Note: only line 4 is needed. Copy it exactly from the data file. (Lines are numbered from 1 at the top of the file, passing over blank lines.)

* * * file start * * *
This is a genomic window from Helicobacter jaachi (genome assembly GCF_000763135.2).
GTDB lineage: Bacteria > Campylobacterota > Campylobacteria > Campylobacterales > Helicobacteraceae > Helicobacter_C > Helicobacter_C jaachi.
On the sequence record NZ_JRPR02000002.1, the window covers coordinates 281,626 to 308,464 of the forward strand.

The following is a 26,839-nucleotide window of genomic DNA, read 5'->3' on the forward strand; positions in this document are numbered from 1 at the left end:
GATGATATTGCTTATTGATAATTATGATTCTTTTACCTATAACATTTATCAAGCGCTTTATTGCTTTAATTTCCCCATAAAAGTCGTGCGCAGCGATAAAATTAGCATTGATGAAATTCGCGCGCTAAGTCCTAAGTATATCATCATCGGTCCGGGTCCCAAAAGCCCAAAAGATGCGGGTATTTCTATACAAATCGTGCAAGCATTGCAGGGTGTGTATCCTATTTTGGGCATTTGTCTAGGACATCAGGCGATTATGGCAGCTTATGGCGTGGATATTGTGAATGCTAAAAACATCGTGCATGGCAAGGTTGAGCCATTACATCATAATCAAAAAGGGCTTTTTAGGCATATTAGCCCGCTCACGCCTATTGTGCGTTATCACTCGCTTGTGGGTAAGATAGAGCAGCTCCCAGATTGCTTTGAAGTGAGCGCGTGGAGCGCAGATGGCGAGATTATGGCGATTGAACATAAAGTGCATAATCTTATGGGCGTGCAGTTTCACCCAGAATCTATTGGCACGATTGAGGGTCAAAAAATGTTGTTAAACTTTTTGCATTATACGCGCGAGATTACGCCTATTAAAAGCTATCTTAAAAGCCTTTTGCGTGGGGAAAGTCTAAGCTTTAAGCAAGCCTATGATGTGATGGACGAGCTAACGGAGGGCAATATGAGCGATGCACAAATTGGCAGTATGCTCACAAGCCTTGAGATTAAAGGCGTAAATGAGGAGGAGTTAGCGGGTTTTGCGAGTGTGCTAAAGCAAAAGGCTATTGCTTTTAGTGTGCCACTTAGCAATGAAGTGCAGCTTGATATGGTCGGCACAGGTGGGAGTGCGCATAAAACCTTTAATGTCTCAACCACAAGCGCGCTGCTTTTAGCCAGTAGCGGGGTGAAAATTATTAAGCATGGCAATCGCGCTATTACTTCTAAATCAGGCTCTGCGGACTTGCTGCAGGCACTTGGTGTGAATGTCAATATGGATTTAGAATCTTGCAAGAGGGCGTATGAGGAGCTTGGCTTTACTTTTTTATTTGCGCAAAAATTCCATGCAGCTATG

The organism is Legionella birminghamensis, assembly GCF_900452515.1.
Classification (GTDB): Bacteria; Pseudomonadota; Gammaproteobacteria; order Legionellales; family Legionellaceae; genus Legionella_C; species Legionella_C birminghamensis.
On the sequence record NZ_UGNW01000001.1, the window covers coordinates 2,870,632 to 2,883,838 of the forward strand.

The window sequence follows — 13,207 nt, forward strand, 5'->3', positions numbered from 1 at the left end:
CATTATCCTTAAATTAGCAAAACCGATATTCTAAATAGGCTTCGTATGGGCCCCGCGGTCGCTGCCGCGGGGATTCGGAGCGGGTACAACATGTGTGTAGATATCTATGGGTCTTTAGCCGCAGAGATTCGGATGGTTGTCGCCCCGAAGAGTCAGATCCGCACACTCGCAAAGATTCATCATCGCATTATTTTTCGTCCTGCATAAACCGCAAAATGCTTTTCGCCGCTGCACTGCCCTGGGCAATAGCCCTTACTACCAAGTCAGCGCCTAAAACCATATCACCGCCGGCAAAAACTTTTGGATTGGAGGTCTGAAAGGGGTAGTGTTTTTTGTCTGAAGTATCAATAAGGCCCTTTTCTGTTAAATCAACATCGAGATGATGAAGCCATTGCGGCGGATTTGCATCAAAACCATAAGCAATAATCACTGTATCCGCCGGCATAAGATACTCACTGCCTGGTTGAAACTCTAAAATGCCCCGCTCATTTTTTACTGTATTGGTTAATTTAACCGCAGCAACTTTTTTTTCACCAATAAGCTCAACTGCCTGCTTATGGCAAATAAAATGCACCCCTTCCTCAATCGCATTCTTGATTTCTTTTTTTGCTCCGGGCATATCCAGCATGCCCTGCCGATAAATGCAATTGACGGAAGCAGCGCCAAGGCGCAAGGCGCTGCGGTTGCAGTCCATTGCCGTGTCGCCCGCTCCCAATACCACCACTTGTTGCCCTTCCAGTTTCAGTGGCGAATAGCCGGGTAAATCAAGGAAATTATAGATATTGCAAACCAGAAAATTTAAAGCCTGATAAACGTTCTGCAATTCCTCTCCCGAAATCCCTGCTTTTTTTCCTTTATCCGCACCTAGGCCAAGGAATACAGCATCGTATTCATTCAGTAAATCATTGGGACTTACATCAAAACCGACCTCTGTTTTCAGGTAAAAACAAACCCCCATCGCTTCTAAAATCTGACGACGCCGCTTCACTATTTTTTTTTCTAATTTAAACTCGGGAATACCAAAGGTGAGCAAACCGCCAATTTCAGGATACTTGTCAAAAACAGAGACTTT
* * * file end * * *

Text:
The following is a 26,839-nucleotide window of genomic DNA, read 5'->3' on the forward strand; positions in this document are numbered from 1 at the left end: